Karrin Taylor understands the power of paying it forward. She serves as an executive vice president and chief entitlements officer of DMB, an Arizona-based, diversified real estate company with real estate holdings through affiliated companies. In her role at DMB, Taylor is responsible for the strategic oversight and management of land use entitlement matters, zoning, economic development, public affairs and local, state and federal government relations.

She serves on many boards and committees, including Arizona State Land Department’s Conservation Advisory, Committee, the Arizona Aerospace Institute, the Corporate Leadership Advisory Council of the U.S. Chamber of Commerce andthe Advisory Board of the Dodie Londen Excellence in Public Service Series. In addition, she serves as as president of the Foundation for Environmental and Economic Progress and serves on the U.S. Air Force Chief of Staff’s Civic Leaders Group in Washington, D.C.

But Taylor is quite humble as she acknowledges that she wouldn’t be where she is today if it wasn’t for a stranger’s act of kindness 25 years ago that set her on a course to the White House and then on to law school.

Recently, Taylor was the featured keynote speaker at the Chamber’s Professional Women’s Alliance luncheon, where she shared how her professional journey was unimaginably lifted by another woman’s efforts, launching a phenomenal odyssey for her. She also offered insightful guidance to incorporate this philosophy into everyday life.

“Paying it forward is an important story for me,” Taylor said. “A favorite quote of mine is from Winston Churchill ‘we can make a living by what we get, but we make a life by what we give.’”

An Arizona native from the East Valley, Taylor was involved in politics from an early age. Her father and brother have collectively been in office for nearly 40 years, which provided Taylor with a good perspective on politics and serving in public office.

Taylor recalled, “I was five years old when my father was elected to the Arizona Legislature and I remember getting out of school every now and again and going down to legislature with him or joining him on campaigns. So it was nice to have some really great experiences at the Arizona Legislature and sitting through hearings. That experience played a role in becoming involved in student government at ASU as student government president.”

Taylor’s passion for politics prepared for the move to Washington, D.C. to work on Capitol Hill. What she wasn’t prepared for was the call from the White House for an interview. The White House had received Taylor’s resume from a woman whom she had never met before.

Several months later, Taylor unexpectedly had the opportunity to meet the altruistic woman in person when she greeted her at the front door of the White House and escorted her in to meet President Reagan. That woman was Barbara Barrett, a well-respected lawyer and Arizona’s first female Republican candidate for governor.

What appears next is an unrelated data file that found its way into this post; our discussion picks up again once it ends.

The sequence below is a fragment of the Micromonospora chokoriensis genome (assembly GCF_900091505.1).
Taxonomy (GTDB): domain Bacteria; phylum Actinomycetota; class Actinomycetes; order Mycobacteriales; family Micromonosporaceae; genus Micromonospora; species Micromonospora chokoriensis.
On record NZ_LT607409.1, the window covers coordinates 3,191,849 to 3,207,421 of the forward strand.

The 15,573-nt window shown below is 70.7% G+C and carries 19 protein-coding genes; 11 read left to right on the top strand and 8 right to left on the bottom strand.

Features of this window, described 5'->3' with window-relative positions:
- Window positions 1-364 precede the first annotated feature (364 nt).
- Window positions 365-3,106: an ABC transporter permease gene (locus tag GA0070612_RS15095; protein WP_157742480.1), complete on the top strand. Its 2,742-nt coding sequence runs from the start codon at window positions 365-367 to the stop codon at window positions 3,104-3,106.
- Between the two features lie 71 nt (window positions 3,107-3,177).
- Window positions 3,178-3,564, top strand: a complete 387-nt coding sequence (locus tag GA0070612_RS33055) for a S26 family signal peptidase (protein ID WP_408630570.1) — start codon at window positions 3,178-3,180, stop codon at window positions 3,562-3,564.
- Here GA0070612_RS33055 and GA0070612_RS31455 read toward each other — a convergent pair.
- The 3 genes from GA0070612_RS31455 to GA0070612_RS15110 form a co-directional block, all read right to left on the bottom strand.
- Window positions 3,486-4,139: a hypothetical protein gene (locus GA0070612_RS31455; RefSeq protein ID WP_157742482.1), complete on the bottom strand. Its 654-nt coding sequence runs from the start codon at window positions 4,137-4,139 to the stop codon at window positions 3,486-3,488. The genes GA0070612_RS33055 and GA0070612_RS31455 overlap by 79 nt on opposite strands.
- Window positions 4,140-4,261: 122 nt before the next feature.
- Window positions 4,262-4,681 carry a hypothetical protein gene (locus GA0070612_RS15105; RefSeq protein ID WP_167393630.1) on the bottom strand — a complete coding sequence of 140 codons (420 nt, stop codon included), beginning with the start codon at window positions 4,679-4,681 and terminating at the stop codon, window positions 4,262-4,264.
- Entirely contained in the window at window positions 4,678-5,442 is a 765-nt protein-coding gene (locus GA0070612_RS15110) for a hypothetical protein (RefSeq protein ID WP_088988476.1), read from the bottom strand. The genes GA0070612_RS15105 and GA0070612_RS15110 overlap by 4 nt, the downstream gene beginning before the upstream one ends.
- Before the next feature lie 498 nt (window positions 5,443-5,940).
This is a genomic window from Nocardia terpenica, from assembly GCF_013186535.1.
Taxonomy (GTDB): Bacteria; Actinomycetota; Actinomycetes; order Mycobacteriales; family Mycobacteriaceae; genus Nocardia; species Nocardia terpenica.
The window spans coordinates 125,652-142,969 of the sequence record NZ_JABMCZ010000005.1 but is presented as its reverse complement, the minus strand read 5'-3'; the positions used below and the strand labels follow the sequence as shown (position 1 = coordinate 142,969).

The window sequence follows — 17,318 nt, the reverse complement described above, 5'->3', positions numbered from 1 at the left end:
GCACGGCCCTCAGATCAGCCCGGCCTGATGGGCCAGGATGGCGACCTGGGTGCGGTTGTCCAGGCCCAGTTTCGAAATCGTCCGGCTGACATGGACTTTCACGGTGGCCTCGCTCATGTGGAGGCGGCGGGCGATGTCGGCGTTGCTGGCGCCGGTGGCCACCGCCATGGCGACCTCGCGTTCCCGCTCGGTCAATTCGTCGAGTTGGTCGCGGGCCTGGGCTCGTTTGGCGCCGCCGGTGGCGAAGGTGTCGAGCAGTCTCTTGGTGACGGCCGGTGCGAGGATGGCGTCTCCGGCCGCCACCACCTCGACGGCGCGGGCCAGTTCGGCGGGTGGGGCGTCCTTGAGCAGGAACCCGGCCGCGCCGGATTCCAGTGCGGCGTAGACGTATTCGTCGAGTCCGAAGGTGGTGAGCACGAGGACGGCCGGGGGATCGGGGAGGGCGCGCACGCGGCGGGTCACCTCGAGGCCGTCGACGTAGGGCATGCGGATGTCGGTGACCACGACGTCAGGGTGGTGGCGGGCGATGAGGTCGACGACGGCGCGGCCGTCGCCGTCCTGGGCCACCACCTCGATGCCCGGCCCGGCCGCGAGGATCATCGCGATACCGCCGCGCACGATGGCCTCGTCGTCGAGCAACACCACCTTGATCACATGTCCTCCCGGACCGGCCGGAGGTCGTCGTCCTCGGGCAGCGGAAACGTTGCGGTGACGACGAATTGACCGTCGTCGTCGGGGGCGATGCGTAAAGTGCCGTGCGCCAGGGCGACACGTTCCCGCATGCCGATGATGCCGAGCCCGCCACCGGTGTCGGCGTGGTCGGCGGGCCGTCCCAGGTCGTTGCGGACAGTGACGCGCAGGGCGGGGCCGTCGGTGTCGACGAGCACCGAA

“For so many people, she has done so many acts of kindness with no expectation of ever having to be repaid,” Taylor said. “Unbeknownst to her, Barbara set me off on a course that led me to the White House and then on to law school. I wouldn’t be where I am today if not for her. Her act of kindness has paid off in so many ways that I could never even imagine.”

A decade later, Taylor had the unexpected opportunity to repay the favor to Barrett.

“I was in D.C. with one of DMB’s political consultants and we were having dinner with Mary Peters, the U.S. secretary of transportation at the time,” Taylor explained. “Mary mentioned that she was searching for a new FAA administrator and she brought up Barbara Barrett’s name. Mary didn’t know Barbara and asked if we did. Mary then asked if I would call Barbara Barrett to gauge her interest.”

Taylor added, “From that point, Barrett went through the vetting process to become the next FAA administrator when the President Reagan made the decision to keep the interim FAA administrator.”

When one door closes, another one opens.

“Barbara then had the opportunity of a lifetime and became the U.S. ambassador to Finland,” Taylor said.

Concluded Taylor, “The lesson is something that we all probably know intuitively, but it never hurts to be reminded: the more you give, the more you receive. Never pass up the opportunity to do something for others. You never know what small act of kindness is going to transform somebody’s life or career. For Barbara Barrett, it probably took 5 minutes to pick up the phone and call the head of presidential personnel, a small gesture that transformed my life. Never underestimate what you can do to help another person, even if it’s a brief text with a word of encouragement. You can never really appreciate the impact of helping someone.”

The Greater Phoenix Chamber’s Professional Women’s Alliance provides a unique opportunity for businesswomen in the community to hear inspiring words of wisdom from leaders across the Valley. Each month, the Chamber brings businesswomen together by hosting a dynamic female leader in the community to share insights into leadership, career growth, community involvement and women’s issues. To learn more about the Chamber’s PWA program, visit www.phoenixchamber.com/pwa.

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